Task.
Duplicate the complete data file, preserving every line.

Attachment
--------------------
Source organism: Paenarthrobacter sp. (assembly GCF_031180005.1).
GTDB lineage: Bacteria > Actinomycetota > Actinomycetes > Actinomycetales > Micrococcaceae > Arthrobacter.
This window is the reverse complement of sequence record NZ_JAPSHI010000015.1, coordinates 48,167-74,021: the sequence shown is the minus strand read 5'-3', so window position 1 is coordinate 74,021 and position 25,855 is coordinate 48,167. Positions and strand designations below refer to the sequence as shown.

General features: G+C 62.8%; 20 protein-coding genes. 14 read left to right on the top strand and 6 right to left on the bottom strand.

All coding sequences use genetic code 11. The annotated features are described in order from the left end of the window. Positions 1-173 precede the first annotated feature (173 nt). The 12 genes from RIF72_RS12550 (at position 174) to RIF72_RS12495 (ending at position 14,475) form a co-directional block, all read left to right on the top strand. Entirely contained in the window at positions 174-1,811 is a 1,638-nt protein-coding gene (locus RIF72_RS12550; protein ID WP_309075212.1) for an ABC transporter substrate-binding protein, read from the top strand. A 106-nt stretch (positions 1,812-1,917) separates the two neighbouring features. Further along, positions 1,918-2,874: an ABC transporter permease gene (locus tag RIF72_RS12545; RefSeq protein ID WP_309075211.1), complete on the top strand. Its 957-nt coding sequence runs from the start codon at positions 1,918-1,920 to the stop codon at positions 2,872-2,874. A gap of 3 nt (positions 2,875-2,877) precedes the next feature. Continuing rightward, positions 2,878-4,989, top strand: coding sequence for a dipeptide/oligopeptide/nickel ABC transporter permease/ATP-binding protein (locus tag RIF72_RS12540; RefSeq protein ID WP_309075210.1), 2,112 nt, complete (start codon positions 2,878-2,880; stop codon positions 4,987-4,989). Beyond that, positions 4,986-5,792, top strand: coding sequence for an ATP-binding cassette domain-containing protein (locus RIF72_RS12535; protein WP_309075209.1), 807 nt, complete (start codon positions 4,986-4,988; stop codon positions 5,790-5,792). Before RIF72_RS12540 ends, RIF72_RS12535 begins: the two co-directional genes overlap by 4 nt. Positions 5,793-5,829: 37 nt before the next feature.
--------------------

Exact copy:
Source organism: Paenarthrobacter sp. (assembly GCF_031180005.1).
GTDB lineage: Bacteria > Actinomycetota > Actinomycetes > Actinomycetales > Micrococcaceae > Arthrobacter.
This window is the reverse complement of sequence record NZ_JAPSHI010000015.1, coordinates 48,167-74,021: the sequence shown is the minus strand read 5'-3', so window position 1 is coordinate 74,021 and position 25,855 is coordinate 48,167. Positions and strand designations below refer to the sequence as shown.

General features: G+C 62.8%; 20 protein-coding genes. 14 read left to right on the top strand and 6 right to left on the bottom strand.

All coding sequences use genetic code 11. The annotated features are described in order from the left end of the window. Positions 1-173 precede the first annotated feature (173 nt). The 12 genes from RIF72_RS12550 (at position 174) to RIF72_RS12495 (ending at position 14,475) form a co-directional block, all read left to right on the top strand. Entirely contained in the window at positions 174-1,811 is a 1,638-nt protein-coding gene (locus RIF72_RS12550; protein ID WP_309075212.1) for an ABC transporter substrate-binding protein, read from the top strand. A 106-nt stretch (positions 1,812-1,917) separates the two neighbouring features. Further along, positions 1,918-2,874: an ABC transporter permease gene (locus tag RIF72_RS12545; RefSeq protein ID WP_309075211.1), complete on the top strand. Its 957-nt coding sequence runs from the start codon at positions 1,918-1,920 to the stop codon at positions 2,872-2,874. A gap of 3 nt (positions 2,875-2,877) precedes the next feature. Continuing rightward, positions 2,878-4,989, top strand: coding sequence for a dipeptide/oligopeptide/nickel ABC transporter permease/ATP-binding protein (locus tag RIF72_RS12540; RefSeq protein ID WP_309075210.1), 2,112 nt, complete (start codon positions 2,878-2,880; stop codon positions 4,987-4,989). Beyond that, positions 4,986-5,792, top strand: coding sequence for an ATP-binding cassette domain-containing protein (locus RIF72_RS12535; protein WP_309075209.1), 807 nt, complete (start codon positions 4,986-4,988; stop codon positions 5,790-5,792). Before RIF72_RS12540 ends, RIF72_RS12535 begins: the two co-directional genes overlap by 4 nt. Positions 5,793-5,829: 37 nt before the next feature.